The International Federation of Journalists (IFJ) has deplored the systematic attacks on journalists working in occupied Palestinian territories by the Israeli military, urging the United Nations to adopt proper measures against the Tel Aviv regime’s crimes against media freedom.
Addressing the 47th session of the UN’s Human Rights Council in Geneva via video link, Jennifer Robinson, legal counsel to the IFJ and its affiliate the Palestinian Journalists’ Syndicate (PJS), emphasized that the Israeli military deliberately targets media workers and their facilities in Palestinian lands.
“Since 2000, more than 46 journalists have been killed, and no one has been held to account. With ongoing impunity, the targeting continues,” she said.
Robinson added that Israeli forces bombed the 11-story al-Jalaa building, housing international media offices including the Associated Press news agency bureau and Al Jazeera television news network in the Gaza Strip, last month.
Robinson, a barrister at Doughty Street Chambers, further highlighted that at least 2 journalists were killed and another 100 injured in separate incidents.
She urged the United Nations Special Rapporteur for freedom of expression and opinion, Irene Khan, to act on the IFJ’s complaint submitted last December.
The complaint, lodged on behalf of four victims identified as Ahmed Abu Hussein, Yaser Murtaja, Muath Armaneh and Nedal Eshtayet, details the systematic targeting of journalists by Israeli troops.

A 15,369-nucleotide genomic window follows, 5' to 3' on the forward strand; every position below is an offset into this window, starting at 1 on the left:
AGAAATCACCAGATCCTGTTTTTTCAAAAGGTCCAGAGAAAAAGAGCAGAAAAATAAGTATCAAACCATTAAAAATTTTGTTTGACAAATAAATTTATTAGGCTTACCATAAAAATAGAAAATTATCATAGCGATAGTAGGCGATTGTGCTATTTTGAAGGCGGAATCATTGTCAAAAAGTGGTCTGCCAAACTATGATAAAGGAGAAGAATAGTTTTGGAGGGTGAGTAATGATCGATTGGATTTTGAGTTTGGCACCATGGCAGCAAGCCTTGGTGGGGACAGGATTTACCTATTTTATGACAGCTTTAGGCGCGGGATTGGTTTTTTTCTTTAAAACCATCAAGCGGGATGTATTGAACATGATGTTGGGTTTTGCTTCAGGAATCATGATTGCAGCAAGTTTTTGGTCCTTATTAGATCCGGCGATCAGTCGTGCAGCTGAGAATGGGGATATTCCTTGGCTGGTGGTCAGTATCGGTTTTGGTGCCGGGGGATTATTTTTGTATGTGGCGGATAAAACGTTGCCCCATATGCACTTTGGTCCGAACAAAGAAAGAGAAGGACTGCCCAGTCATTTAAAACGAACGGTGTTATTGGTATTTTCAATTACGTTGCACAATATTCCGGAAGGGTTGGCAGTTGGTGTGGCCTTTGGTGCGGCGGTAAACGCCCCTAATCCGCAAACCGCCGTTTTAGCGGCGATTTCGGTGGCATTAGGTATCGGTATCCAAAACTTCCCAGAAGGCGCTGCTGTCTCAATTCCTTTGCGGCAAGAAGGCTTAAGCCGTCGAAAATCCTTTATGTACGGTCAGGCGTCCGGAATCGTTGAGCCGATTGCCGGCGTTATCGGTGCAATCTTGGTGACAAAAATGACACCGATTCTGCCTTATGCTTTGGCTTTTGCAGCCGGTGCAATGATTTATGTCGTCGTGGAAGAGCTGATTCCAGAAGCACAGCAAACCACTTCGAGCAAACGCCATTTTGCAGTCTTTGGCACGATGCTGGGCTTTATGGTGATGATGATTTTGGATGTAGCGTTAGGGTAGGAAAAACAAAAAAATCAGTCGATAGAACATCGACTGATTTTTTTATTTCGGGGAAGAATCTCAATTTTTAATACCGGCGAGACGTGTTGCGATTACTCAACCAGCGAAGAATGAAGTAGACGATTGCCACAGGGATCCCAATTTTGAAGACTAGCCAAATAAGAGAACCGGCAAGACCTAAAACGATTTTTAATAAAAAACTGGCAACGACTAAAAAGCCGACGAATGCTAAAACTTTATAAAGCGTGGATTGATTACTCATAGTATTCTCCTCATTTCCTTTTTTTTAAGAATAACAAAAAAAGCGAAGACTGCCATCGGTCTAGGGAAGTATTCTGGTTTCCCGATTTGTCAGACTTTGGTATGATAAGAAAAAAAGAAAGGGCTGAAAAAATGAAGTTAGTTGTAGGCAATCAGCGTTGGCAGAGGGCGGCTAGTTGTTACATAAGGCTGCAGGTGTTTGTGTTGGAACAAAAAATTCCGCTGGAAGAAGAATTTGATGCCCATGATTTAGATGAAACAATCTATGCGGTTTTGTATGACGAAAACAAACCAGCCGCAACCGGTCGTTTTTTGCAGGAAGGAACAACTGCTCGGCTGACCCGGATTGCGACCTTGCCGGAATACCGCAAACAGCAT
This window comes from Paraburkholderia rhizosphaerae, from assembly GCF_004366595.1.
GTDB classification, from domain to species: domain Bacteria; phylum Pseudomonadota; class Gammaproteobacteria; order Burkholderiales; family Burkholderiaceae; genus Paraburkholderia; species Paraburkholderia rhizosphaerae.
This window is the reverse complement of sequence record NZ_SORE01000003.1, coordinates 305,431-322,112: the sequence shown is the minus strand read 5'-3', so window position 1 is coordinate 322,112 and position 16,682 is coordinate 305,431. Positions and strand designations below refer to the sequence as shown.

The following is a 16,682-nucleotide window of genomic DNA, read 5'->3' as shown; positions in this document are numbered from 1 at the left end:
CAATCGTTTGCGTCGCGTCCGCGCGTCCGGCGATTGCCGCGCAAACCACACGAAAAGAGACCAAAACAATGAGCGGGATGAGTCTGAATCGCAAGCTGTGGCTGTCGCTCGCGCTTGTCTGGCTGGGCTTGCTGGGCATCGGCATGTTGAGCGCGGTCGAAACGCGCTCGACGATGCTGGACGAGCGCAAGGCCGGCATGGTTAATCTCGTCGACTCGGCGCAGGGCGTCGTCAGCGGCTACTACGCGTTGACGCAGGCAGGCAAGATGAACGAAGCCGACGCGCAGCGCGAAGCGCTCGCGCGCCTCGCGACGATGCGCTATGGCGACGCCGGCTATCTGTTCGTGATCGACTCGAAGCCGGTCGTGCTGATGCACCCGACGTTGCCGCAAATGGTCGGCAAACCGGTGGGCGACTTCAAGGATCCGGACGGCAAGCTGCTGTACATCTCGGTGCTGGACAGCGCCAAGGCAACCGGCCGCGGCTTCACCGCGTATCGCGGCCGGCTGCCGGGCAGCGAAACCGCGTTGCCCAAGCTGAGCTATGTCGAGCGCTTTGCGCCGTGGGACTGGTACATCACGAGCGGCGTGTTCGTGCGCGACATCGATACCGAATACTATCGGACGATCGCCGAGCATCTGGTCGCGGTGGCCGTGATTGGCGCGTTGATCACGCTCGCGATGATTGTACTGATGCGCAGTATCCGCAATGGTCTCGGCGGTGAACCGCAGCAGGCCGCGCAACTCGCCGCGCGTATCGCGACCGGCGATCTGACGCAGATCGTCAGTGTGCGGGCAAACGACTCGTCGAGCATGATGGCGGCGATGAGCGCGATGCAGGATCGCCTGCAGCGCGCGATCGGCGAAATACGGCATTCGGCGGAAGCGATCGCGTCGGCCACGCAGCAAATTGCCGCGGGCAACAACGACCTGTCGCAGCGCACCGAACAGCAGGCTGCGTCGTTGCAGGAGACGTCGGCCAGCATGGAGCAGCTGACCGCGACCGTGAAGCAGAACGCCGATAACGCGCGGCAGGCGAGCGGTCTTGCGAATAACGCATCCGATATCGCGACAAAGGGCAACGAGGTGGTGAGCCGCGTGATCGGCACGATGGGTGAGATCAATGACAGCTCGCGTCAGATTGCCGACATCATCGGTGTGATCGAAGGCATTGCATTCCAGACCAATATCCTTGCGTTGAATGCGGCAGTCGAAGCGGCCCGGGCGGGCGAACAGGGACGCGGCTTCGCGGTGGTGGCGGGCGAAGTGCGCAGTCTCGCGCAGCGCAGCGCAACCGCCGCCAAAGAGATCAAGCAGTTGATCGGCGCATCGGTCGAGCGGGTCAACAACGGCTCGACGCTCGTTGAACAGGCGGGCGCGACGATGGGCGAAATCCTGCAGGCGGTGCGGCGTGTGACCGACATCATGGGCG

The quartet were either killed or maimed by Israeli snipers, while covering demonstrations near the border fence between the besieged Gaza Strip and the Israeli-occupied territories. All were wearing vests imprinted with the word ‘PRESS’ clearly on them at the time they were shot.
“The international community and the UN’s Human Rights Council depend upon accurate and impartial reporting from journalists on the ground. The targeting of journalists and media organizations in Palestine prevents this essential reporting. This targeting must stop and those responsible must be held accountable,” Robinson said.
She called upon the UN Special Rapporteur, the Human Rights Council and the international community to raise concern with the Israeli regime about the protection of journalists in Palestine.
The destruction of the al-Jalaa building during the 11-day offensive on the Gaza Strip was widely regarded as a brazen attempt to silence journalists covering Israel’s military attacks. Israel bombed the offices of at least 18 media outlets in less than a week.
Last month, Israeli forces assaulted Al Jazeera journalist Givara Budeiri during her arrest and destroyed equipment belonging to Al Jazeera cameraman Nabil Mazzawi.
Budeiri was reporting on a sit-in marking the 54th anniversary of the Naksa (setback), a term Palestinians use to describe the Israeli occupation of East Jerusalem al-Quds, the West Bank and the Gaza Strip in 1967.
According to Reporters Without Borders, at least 14 Palestinian journalists have been arrested and placed in administrative detention by Israeli forces in recent weeks.
Administrative detention is a sort of imprisonment without trial or charge that allows Israel to incarcerate Palestinians for up to six months, extendable for an infinite number of times.
Some prisoners have been held in administrative detention for up to 11 years without any charges brought against them.